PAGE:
If Soth’s own power was blinding him, of course he couldn’t take the photos he needed to; in effect, he realized he needed to step back, let the world and the people in it reassert themselves. For Soth, a notably good guy, it might be a stretch to invoke Harrison’s words about the people who gain the world and lose their souls, but I’m guessing that was in a way the dynamic at play.
So for a year he did nothing, cheerily. “I was just so happy sitting around looking at the light,” Soth tells us in the book interview. He finally again felt the need to take photos, but in a new way. He purposefully searched out people with identities and power to match, or at least balance with, his own. He has said he wrote to people he knew in different cities asking for names of people with singular presences, powerful personas who fill up their home spaces, then arranged to meet and photograph them. In his words, “to have an encounter that is visually strong.”
He also wanted to photograph people he didn’t know at all. In the book interview he intriguingly says, “The more I know you, the less likely I am to take your picture.” When asked why, he says, “I don’t understand it. I honestly don’t understand it. It just doesn’t work. I have to get on the therapist’s couch.”
Well, I’m no therapist, but I think his inability to shoot people he knows too well has a literary explanation. Henry James speaks about the donnée, the small given that informs a writer’s imagination. I’ve always thought of it as seeking out glimpses of actual intriguing scenes, the way you can get a tiny peek through a door into somebody’s world, and then imagine full lives around that glimpse. If you see or know too much, everything you’ve taken in can shut down what my mentor Bernard Malamud called “necessary invention.”
Soth seems to understand just this. Earlier in the book interview he talks about how “when I was in high school, I used to deliver Chinese food. I loved that moment when the customer opened the door and I could peek into their interior world. It always felt magical and mysterious.”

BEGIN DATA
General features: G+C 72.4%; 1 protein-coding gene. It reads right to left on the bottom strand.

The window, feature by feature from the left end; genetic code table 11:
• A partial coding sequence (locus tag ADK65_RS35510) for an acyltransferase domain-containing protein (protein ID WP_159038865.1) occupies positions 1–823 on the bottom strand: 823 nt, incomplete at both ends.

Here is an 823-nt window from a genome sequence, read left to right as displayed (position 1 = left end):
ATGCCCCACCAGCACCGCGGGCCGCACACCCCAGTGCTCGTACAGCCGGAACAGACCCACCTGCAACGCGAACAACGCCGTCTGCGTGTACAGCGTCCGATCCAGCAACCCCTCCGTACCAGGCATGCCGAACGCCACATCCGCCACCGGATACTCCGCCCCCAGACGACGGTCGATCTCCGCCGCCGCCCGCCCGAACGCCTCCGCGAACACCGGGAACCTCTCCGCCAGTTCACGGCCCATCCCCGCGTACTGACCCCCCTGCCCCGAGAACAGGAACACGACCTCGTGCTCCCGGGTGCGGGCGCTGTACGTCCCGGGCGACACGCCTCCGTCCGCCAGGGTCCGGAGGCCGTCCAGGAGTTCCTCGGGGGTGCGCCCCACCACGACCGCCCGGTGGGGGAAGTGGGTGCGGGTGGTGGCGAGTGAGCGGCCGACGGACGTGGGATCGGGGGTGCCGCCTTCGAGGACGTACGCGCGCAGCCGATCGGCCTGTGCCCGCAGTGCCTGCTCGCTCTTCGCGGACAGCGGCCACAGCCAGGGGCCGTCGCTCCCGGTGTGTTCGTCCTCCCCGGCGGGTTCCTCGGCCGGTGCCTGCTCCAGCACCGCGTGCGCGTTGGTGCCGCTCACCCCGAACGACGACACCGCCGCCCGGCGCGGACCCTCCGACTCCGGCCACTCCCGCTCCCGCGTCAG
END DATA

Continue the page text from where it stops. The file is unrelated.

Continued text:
That’s exactly it. Gain too much power and control in the world and you lose not only your soul but also the world of magic and mystery.
Maybe that’s what photographer’s block comes down to. Losing the balance in the universe. Letting your ego subsume the sublime. And the cure? Being honest and clear enough with yourself to know that good photography—good anything—isn’t a pure expression of personal will and power, but the focus and force you bring to a situation in which what’s around you is equally forceful and focused. In that balance comes a loss of self, which leads to a greater expression of self; your art is not confined by your own boundaries but extends into the world, reaches an understanding with the world; and both your art and the world are richer for it.
And, oh, yes, you have to be always looking for, and respectful of, those quick glimpses through the door … into the inexplicable, the mysterious, the unknowable, the sublime.
A hard lesson well-learned by Alec Soth. A year’s personal sabbatical that brought a wealth of new photos, and a very special book, which I’ll write about in detail in Part 2 of this piece.
And all the while the world flows on within and….
I Know How Furiously Your Heart is Beating by Alec Soth can be purchased here.
Robert Dunn is a writer, photographer, and teacher. His latest novel is Savage Joy, inspired by his first years in NYC and working at The New Yorker magazine. His photobooks OWS, Angel Parade, Carnival of Souls, and New York Street are in the permanent collection of the libraries of the Museum of Modern Art and the International Center of Photograph (more info on Dunn’s own photobooks here; prints of his work can be ordered here, follow his instagram here). Dunn also teaches a course called “Writing the Photobook” at the New School University in New York City.